The goal of America's correctional facilities is supposed to be punishing criminals for wrongdoing, and preparing them to reenter our society. But the successful transition of inmates back to their communities is severely hampered by many factors, including the poor quality of mental health treatment in jails and prisons and the inability of ex-convicts to obtain mental health counseling and medication once they are released.
Some experts argue that the root cause of this problem was a public policy decision several decades ago to deinstitutionalize mental health services, a process that has closed many institutions across the country that had housed and treated people for mental illnesses.
The unfortunate reality, probably unintended, is that the nation's prisons and jails now house far more people with mental illnesses than mental health facilities. This is fraught with problems: the nation's overcrowded correctional facilities lack the resources, training or medicine to properly treat inmates needing mental health treatment.
In 2006, the U.S. Justice Department's Bureau of Justice Statistics released a study noting that more than half of all prison and jail inmates, including 56 percent of state prisoners, 45 percent of federal prisoners and 64 percent of local jail inmates, were found to have mental health problems. Even more troubling, their report said that only one in three state prisoners, one in four federal prisoners and one in six jail inmates who had mental health problems received treatment while incarcerated.
Still, federal, state and local officials have been slow to address this serious issue. However, the courts are condemning the inhumane conditions in prisons and joining with health activists, reentry experts and community leaders to demand changes.
In California, for instance, federal judges issued an Aug. 4 order that the prison population must be reduced by 40,000 inmates, one-fourth of those incarcerated. The judges cited the horrible conditions, specifically referencing poor mental health treatment.
"The medical and mental health care available to inmates in the California prison system is woefully and constitutionally inadequate, and has been for more than a decade," the judges wrote in their ruling. "Tragically, California's inmates have long been denied… minimal level of medical and mental health care, with consequences that have been serious and often fatal... A significant number of inmates have died as a result."
At the Freedom Voices Conference sponsored recently by the Morehouse School of Medicine Community Voices Program, a panel of experts discussed the scope of the mental health problems at correctional facilities.
"Two of the largest mental health treatment facilities in the country are the Los Angeles County Jail and Rikers Island in New York," said Judge Stephen Goss, who oversees the Dougherty County Georgia Superior Court Mental Health/Substance Abuse Treatment Program. "Pick any state and you'll pretty much find that more people are treated for mental health issues in their jails and prisons than any single or collective group of state hospitals and clinical facilities."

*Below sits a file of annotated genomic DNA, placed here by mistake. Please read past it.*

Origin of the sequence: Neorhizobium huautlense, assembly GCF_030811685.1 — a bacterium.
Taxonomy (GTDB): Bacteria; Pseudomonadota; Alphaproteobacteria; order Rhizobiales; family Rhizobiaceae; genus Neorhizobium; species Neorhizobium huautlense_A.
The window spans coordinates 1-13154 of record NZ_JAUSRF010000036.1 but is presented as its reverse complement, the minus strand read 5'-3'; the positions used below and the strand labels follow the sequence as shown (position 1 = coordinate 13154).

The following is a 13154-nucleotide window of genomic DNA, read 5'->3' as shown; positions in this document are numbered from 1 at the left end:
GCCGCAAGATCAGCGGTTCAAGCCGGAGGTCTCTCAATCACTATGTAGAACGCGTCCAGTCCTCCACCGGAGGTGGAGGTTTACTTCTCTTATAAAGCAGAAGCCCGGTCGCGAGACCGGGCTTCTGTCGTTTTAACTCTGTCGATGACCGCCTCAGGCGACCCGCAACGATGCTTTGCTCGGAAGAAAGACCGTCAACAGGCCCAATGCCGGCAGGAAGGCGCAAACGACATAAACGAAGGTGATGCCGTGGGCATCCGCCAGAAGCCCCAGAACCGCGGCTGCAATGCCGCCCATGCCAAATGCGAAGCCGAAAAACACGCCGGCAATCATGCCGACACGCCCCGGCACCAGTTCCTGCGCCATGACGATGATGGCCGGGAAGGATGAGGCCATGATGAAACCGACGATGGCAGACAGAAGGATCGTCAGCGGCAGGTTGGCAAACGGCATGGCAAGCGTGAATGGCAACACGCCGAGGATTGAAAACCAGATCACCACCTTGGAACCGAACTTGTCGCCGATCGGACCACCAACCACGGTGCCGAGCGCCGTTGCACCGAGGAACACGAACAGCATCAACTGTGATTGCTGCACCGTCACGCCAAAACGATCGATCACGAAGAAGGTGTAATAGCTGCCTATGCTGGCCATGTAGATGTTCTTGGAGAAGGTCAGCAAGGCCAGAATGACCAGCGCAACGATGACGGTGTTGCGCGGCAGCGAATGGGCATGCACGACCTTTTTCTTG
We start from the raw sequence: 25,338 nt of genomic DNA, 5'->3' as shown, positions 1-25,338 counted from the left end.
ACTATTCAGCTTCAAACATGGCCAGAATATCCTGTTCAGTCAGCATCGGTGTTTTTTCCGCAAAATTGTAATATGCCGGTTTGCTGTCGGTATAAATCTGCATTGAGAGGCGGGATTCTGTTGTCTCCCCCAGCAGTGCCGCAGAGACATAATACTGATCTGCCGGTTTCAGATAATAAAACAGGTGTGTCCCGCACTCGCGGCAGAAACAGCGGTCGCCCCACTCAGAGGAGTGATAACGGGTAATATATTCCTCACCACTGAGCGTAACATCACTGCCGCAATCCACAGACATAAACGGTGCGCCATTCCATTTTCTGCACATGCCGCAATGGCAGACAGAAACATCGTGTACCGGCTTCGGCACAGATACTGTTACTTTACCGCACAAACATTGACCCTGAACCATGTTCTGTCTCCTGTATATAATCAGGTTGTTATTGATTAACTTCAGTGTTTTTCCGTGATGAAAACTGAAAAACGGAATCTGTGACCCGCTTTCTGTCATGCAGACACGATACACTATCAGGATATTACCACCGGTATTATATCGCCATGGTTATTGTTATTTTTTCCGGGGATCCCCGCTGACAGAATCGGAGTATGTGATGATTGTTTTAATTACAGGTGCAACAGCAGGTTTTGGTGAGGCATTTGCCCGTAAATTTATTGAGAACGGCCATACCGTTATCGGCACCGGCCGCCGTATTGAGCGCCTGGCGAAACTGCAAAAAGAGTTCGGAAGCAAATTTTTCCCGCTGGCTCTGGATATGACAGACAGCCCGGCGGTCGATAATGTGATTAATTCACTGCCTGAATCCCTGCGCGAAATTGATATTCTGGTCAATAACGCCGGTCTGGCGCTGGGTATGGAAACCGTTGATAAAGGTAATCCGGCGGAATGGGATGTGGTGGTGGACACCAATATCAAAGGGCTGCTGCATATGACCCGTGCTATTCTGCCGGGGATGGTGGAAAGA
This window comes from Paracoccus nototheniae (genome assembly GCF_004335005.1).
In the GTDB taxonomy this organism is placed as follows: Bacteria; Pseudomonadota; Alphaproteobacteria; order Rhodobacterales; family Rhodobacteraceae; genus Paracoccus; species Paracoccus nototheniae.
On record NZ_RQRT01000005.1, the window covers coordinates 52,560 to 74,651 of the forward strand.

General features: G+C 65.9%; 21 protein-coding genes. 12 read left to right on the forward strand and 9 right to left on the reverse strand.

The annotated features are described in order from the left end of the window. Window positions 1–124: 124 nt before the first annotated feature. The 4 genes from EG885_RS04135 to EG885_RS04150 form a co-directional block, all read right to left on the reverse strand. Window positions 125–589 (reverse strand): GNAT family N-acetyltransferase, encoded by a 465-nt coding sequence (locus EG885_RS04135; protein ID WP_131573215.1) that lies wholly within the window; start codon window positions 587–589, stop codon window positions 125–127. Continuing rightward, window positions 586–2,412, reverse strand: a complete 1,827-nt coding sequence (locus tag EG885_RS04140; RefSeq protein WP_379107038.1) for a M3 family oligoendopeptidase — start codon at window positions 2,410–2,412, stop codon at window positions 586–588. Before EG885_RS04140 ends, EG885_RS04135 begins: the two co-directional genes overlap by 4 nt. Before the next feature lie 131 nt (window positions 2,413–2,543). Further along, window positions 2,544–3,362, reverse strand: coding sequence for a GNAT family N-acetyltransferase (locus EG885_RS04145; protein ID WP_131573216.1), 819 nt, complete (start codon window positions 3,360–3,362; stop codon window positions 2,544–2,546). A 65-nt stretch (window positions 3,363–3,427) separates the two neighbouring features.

Judge Goss related a typical scenario for repeat offenders:
"We have people coming in. They're on medication. They're doing pretty good; holding down a job; taking care of their family…then something happens, a stress event - spouse loses their job, kid has a fender-bender in the parking lot, whatever it might be -- and things start piling on and then they either quit taking their medicine or they mix alcohol with their prescription meds, which is very volatile, or street drugs. Most folks that come into court with mental health issues have a co-occurring substance abuse disorder…they're loud, they're disoriented, the neighbors wear out with them, they call the paramedics, they tussle with the EMT, the sheriff's deputies get called, they land in the jail."
What's usually missing is some kind of intervention that recognizes the mental illness and that this person was fine when medication was used properly.
In Doughty County, Judge Goss established a treatment program where the courts, police, probation officers and mental health officials together address mental illnesses, with an eye towards keeping people out of jail. When the program started eight years ago, participants averaged approximately 130 days a year in the county jail. Three years later, 40 percent of the participants had not returned to jail, and the average jail time was reduced to 30 days a year.
The program demonstrates what can be accomplished when authorities, the community and mental health officials work together.
Clearly, if the nation's criminal justice system is ever going to rehabilitate inmates and send them back as productive citizens in their communities, mental health treatment must become a public policy priority. It's time for action by local, state and federal officials.
Dr. Henrie M. Treadwell is director of Community Voices at Morehouse School of Medicine, a nonprofit organization working to improve health services and health-care access for all Americans.